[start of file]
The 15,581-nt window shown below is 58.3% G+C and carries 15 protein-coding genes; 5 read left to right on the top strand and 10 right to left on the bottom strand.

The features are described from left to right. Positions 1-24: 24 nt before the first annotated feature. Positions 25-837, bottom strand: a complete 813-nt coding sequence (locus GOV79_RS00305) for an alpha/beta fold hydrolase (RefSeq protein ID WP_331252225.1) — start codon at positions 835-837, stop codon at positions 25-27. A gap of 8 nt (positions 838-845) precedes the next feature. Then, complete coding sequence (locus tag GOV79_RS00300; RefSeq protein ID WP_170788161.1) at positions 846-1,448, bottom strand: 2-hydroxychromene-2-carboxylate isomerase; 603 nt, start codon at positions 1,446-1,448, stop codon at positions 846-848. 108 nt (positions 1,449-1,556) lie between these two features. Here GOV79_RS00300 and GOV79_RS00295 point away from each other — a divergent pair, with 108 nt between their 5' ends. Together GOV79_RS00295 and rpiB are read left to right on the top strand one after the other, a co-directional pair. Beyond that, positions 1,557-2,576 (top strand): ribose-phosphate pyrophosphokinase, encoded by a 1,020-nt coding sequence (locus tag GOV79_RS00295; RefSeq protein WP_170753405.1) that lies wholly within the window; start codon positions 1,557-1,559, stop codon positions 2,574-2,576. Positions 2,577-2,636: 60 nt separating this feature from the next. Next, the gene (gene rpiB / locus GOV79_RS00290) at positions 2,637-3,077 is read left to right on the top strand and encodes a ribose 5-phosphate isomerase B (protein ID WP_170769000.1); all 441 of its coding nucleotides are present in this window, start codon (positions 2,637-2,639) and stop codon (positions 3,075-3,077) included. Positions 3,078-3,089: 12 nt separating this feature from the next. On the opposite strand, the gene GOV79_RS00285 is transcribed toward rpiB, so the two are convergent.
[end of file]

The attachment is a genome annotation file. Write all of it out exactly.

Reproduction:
The 15,581-nt window shown below is 58.3% G+C and carries 15 protein-coding genes; 5 read left to right on the top strand and 10 right to left on the bottom strand.

The features are described from left to right. Positions 1-24: 24 nt before the first annotated feature. Positions 25-837, bottom strand: a complete 813-nt coding sequence (locus GOV79_RS00305) for an alpha/beta fold hydrolase (RefSeq protein ID WP_331252225.1) — start codon at positions 835-837, stop codon at positions 25-27. A gap of 8 nt (positions 838-845) precedes the next feature. Then, complete coding sequence (locus tag GOV79_RS00300; RefSeq protein ID WP_170788161.1) at positions 846-1,448, bottom strand: 2-hydroxychromene-2-carboxylate isomerase; 603 nt, start codon at positions 1,446-1,448, stop codon at positions 846-848. 108 nt (positions 1,449-1,556) lie between these two features. Here GOV79_RS00300 and GOV79_RS00295 point away from each other — a divergent pair, with 108 nt between their 5' ends. Together GOV79_RS00295 and rpiB are read left to right on the top strand one after the other, a co-directional pair. Beyond that, positions 1,557-2,576 (top strand): ribose-phosphate pyrophosphokinase, encoded by a 1,020-nt coding sequence (locus tag GOV79_RS00295; RefSeq protein WP_170753405.1) that lies wholly within the window; start codon positions 1,557-1,559, stop codon positions 2,574-2,576. Positions 2,577-2,636: 60 nt separating this feature from the next. Next, the gene (gene rpiB / locus GOV79_RS00290) at positions 2,637-3,077 is read left to right on the top strand and encodes a ribose 5-phosphate isomerase B (protein ID WP_170769000.1); all 441 of its coding nucleotides are present in this window, start codon (positions 2,637-2,639) and stop codon (positions 3,075-3,077) included. Positions 3,078-3,089: 12 nt separating this feature from the next. On the opposite strand, the gene GOV79_RS00285 is transcribed toward rpiB, so the two are convergent.